condescension

noun
con·​de·​scen·​sion | \ ˌkän-di-ˈsen(t)-shən How to pronounce condescension (audio) \

Definition of condescension

1 : patronizing attitude or behavior scoffing condescension by the "we know better than you" people— A. J. Anderson
2 : voluntary descent from one's rank or dignity in relations with an inferior

Examples of condescension in a Sentence

Recent Examples on the Web An enduring condescension of our politics is that the voting preferences of minorities, especially black Americans, are monolithic and unchanging. Daniel Henninger, WSJ, "Can Trump Earn Black Support?," 15 Jan. 2020 For a government trying to dispel an image of being a bunch of smug, entitled private-school types sleepwalking into national crisis, Rees-Mogg’s air of condescension and disdain has not been helpful. BostonGlobe.com, "LONDON — Jacob Rees-Mogg, the leader of Britain’s House of Commons and a prominent ally of Prime Minister Boris Johnson, suggested this week that victims of the 2017 Grenfell Tower fire lacked the common sense to defy firefighters’ orders and flee the building, costing them their lives.," 6 Nov. 2019 Gustav wrote a letter to his fiancée that raises hackles today for its condescension toward a female artist. Cathleen Schine, The New York Review of Books, "It Had to Be Her," 7 Jan. 2020 The three men were in the early days of planning what would come to be the nominally egalitarian, vegetarian commune Fruitlands, but their condescension toward women was keenly felt by Abigail. Sarah Blackwood, The New Yorker, "“Little Women” and the Marmee Problem," 24 Dec. 2019 Leveraging sexist condescension to her advantage continued to be integral to her career. Spencer Kornhaber, The Atlantic, "Debbie Harry Stares Back," 12 Oct. 2019 She is not distracted by rhetoric, straw-man arguments, personal abuse, or by condescension or appeals to economic theory. Peter Ellerton, Quartz, "How to talk about climate change like Greta Thunberg," 12 Dec. 2019 Blackface, and minstrelsy, the performance tradition that featured it, bear a freight of white condescension and contempt. Nr Editors, National Review, "The Week," 26 Sep. 2019 The filmmakers urge us to look at them with condescension. Armond White, National Review, "Dolemite Is My Name Honors a Surprising Cultural Pioneer," 8 Nov. 2019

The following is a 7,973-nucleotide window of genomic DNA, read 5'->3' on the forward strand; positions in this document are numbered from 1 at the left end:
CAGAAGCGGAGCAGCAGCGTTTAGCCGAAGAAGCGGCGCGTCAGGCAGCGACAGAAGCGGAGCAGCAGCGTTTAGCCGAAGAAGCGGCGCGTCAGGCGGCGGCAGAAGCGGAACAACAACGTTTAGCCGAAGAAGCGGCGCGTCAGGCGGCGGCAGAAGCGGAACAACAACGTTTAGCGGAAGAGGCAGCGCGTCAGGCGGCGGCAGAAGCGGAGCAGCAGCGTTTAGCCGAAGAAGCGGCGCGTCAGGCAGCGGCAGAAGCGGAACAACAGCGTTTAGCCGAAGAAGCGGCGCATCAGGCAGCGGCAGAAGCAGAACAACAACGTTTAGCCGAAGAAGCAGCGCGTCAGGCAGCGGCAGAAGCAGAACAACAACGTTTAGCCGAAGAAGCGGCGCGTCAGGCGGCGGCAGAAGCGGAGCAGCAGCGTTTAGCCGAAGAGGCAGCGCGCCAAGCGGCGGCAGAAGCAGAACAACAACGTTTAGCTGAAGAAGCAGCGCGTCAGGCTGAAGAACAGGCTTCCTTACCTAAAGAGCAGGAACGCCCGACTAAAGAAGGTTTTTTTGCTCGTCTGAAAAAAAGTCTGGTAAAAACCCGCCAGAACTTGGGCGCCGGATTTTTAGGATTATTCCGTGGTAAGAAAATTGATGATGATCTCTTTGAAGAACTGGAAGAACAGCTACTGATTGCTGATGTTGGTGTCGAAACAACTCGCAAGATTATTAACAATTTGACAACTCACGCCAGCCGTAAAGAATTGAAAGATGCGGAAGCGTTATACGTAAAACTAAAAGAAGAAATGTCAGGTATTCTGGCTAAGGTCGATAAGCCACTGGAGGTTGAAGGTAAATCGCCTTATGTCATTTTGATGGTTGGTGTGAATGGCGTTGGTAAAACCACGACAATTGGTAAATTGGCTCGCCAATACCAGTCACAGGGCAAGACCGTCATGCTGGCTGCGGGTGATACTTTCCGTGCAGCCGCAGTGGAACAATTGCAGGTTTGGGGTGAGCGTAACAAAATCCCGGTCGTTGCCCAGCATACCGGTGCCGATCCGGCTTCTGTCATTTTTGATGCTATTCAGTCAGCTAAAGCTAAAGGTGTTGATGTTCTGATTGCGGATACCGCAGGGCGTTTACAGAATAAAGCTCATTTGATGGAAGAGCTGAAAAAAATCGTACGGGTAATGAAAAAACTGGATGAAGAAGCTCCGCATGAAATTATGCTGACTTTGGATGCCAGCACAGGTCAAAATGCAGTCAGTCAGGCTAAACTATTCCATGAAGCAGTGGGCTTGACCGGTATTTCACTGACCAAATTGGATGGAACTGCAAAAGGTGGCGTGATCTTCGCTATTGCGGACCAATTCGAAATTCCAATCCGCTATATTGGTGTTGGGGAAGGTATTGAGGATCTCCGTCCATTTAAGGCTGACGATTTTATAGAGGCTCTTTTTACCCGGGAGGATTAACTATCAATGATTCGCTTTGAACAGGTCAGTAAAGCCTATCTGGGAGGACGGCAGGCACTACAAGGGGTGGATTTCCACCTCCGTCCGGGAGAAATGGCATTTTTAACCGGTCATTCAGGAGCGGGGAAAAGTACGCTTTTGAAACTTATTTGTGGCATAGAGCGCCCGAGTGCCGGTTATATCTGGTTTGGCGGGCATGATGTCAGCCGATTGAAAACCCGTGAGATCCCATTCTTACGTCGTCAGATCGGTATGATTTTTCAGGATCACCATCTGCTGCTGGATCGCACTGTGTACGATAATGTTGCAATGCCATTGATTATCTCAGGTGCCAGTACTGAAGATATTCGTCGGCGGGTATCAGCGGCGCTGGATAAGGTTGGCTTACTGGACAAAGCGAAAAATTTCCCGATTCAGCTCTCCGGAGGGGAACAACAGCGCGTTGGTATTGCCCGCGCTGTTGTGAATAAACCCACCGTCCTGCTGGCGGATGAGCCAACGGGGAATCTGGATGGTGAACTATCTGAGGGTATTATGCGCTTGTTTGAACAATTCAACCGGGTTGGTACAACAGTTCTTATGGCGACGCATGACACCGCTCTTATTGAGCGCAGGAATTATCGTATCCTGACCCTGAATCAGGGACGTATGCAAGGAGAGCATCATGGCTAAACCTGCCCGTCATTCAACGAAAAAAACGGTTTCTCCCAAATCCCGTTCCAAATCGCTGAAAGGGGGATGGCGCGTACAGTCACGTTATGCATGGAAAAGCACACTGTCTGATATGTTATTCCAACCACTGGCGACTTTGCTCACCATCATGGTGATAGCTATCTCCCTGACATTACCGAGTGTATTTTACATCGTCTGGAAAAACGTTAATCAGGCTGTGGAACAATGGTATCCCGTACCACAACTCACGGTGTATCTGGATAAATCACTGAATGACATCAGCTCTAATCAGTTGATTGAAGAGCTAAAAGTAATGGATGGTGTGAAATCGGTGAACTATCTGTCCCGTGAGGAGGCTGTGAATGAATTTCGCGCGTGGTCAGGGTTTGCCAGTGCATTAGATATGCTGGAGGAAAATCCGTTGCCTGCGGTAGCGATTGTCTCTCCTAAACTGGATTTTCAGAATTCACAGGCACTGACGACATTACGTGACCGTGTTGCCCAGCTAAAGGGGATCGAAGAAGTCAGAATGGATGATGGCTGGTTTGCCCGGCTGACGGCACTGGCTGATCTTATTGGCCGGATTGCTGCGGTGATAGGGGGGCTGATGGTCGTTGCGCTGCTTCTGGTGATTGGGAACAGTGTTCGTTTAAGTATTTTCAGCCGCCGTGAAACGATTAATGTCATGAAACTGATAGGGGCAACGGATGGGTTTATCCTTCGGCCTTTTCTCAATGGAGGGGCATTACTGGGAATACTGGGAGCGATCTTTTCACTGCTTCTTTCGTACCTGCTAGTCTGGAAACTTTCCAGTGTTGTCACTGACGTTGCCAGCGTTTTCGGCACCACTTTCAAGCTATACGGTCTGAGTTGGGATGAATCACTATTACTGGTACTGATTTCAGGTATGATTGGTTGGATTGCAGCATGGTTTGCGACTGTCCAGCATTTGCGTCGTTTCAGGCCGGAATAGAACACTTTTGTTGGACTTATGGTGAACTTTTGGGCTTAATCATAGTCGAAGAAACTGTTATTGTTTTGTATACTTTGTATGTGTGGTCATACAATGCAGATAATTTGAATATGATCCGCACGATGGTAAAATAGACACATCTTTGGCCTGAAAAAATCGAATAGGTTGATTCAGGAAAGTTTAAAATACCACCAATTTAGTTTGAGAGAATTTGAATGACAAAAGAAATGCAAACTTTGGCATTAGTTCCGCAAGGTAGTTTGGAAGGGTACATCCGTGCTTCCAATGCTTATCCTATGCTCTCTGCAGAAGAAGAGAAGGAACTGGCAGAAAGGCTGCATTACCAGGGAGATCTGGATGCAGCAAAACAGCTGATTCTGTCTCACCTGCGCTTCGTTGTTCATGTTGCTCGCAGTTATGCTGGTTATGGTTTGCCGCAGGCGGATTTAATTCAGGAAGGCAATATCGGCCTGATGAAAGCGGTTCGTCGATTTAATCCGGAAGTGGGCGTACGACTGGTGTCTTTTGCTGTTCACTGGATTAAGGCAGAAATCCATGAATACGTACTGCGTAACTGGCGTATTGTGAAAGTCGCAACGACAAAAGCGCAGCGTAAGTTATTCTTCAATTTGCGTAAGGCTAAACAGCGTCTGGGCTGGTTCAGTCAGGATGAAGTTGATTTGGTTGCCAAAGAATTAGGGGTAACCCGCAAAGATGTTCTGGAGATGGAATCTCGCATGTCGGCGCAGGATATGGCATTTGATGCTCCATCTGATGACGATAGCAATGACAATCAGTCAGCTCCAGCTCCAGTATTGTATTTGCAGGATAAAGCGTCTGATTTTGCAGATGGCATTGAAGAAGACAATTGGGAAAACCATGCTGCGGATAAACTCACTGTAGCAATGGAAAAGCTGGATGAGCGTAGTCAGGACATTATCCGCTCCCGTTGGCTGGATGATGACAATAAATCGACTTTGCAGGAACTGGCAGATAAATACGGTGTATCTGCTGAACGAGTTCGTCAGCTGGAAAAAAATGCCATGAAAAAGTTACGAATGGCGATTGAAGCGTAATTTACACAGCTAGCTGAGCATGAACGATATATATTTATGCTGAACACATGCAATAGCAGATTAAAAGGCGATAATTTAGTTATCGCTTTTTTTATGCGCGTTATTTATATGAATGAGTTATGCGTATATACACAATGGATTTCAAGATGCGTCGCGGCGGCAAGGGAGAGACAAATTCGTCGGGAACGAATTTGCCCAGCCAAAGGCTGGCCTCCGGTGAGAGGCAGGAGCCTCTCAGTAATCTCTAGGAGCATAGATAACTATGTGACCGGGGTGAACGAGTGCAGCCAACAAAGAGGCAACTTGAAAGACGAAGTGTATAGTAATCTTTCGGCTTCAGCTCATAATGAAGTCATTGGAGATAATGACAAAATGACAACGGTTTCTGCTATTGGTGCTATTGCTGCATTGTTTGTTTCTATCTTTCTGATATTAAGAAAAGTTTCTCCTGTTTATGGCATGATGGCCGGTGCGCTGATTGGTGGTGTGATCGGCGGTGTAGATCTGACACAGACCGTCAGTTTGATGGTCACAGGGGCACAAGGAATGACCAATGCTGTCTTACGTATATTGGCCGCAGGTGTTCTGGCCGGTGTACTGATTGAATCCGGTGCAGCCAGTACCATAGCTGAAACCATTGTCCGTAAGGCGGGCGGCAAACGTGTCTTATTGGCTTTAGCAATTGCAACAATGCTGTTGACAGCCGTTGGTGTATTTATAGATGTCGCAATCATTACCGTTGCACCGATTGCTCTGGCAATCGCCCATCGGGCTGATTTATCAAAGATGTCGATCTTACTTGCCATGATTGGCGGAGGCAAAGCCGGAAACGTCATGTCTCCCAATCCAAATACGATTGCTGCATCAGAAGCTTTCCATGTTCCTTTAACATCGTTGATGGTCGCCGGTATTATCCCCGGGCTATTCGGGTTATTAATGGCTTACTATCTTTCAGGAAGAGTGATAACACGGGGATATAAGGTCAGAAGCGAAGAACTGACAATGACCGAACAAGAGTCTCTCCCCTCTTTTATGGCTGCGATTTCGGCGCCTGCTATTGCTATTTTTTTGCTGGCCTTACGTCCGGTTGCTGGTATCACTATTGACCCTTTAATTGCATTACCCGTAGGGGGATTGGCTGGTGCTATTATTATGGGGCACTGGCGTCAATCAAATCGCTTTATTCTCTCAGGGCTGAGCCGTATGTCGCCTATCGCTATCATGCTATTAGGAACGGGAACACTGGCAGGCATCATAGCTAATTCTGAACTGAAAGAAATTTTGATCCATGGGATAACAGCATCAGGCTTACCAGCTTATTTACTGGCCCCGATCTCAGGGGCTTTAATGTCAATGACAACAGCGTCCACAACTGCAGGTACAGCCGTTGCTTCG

These example sentences are selected automatically from various online news sources to reflect current usage of the word 'condescension.' Views expressed in the examples do not represent the opinion of Merriam-Webster or its editors. Send us feedback.

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First Known Use of condescension

1647, in the meaning defined at sense 2

History and Etymology for condescension

Late Latin condescension-, condescensio, from condescendere — see condescend

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Time Traveler for condescension

Time Traveler

The first known use of condescension was in 1647

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Statistics for condescension

Last Updated

12 Feb 2020

Cite this Entry

“Condescension.” Merriam-Webster.com Dictionary, Merriam-Webster, https://www.merriam-webster.com/dictionary/condescension. Accessed 18 Feb. 2020.

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More Definitions for condescension

condescension

noun
How to pronounce condescension (audio)

English Language Learners Definition of condescension

: the attitude or behavior of people who believe they are more intelligent or better than other people

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